Warmer amps for the LHC

The magnets that steer particles through large accelerators are greedy for electricity. For the LHC, the total current can reach 1.5 million amps. This current is brought in via copper cables of up to 10 centimetres in diameter. In the tunnel, these cables connect the current leads - which provide the transition between the ambient-temperature cables and the magnets in their bath of superfluid helium - to the power supply. In the accelerator, the current leads are connected to the niobium-titanium (Nb-Ti) superconducting cables that bring the current to the magnets.

Though this supply system has not posed any major problems so far, it could become a serious handicap in the future. This is because the electrical power supplies, when the LHC reaches its design energy, will be exposed to streams of very high-energy particles, which could interfere with their operation. “In an ideal world, we would take the power supplies right out of the tunnel,” says Lucio Rossi of the High Luminosity LHC project (HL-LHC). “That would have the added benefit of making them accessible rapidly, without having to worry about precautions for radiation. Unfortunately, the voltage drops that are incurred with copper cables rule out using them over long distances. So what we need to do is find a way to do so with superconducting cables.”

The niobium-titanium superconducting cables in the LHC depend on a sophisticated cryogenic system that uses liquid helium at temperatures between 4.2 K and 1.9 K (-268.8 °C and -271.1 °C). 

“Currently we are working with an Italian company called Columbus to develop new SC wires based on magnesium diboride (MgB2),” says Amalia Ballarino, who heads the Superconductor and Devices (SCD) Section in the TE Department. “MgB2 is considerably less expensive than High Temperature Superconductors, and offers the major advantage that it remains functional at up to 25 K (-248 °C). The material has been around since the 1950s, but its SC properties were only discovered in 2001.” With this wire, CERN will be able to build cables that can transport the high currents needed to operate the magnets—above 100 kA - from the surface to underground.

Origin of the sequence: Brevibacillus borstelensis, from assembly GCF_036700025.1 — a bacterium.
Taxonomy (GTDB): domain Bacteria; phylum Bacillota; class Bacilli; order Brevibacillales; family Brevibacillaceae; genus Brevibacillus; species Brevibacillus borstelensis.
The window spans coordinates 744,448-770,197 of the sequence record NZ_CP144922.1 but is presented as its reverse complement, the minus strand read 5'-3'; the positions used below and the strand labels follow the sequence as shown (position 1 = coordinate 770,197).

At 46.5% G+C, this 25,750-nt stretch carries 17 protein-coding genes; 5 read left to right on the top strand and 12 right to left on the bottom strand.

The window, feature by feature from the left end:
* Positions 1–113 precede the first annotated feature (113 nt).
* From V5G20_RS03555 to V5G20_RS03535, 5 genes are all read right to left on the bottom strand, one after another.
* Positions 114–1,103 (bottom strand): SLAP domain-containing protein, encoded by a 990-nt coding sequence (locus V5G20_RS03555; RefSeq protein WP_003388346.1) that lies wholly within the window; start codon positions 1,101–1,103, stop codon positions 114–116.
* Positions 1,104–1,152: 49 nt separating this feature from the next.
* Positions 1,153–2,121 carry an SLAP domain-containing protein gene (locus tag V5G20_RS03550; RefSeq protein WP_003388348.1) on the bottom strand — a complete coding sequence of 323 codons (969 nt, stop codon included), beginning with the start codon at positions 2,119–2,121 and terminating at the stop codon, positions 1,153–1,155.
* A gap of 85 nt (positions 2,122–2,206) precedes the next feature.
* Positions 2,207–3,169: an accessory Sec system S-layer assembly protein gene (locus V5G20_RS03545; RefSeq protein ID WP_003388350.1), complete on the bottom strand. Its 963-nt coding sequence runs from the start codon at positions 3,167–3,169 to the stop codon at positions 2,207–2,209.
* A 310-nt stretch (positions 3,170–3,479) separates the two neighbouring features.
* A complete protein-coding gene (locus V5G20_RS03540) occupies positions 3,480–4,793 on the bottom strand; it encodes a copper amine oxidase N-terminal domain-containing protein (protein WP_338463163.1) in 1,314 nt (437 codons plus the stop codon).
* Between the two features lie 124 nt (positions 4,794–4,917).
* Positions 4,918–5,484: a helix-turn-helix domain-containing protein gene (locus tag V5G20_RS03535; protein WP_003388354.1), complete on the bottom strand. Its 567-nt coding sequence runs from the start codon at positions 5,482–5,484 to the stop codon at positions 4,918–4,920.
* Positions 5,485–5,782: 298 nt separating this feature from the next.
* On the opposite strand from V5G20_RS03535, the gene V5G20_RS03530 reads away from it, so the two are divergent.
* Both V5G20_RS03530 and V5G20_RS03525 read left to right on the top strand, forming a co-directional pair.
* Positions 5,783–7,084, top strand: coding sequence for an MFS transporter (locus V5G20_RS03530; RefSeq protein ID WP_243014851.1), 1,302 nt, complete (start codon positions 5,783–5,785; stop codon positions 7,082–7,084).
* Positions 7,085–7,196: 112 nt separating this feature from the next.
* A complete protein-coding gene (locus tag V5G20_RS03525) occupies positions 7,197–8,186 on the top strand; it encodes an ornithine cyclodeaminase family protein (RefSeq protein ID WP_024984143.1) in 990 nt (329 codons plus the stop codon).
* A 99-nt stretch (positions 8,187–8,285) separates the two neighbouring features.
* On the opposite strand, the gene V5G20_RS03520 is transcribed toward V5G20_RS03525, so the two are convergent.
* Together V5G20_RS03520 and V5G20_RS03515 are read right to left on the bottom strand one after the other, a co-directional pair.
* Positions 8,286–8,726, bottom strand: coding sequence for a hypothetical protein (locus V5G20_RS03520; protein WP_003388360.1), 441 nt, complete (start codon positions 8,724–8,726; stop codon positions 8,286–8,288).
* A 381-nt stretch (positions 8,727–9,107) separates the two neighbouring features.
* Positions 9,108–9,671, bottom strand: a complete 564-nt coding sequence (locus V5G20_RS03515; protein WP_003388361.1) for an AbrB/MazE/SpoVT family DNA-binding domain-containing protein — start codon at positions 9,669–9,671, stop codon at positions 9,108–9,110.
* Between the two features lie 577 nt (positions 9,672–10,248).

“This superconductor can be cooled using helium gas (as opposed to liquid helium), greatly simplifying the demands made on the cryogenic system,” says Ballarino. “In addition, MgB2 can function with a temperature margin of several degrees, which is a great advantage from the machine operation point of view. However, we have been faced with a difficulty: until now, the MgB2 ex situ has only been available in flat ribbons, which are unsuitable for high-amperage cables.” To overcome this problem, the team with Columbus have developed high-performance round wires.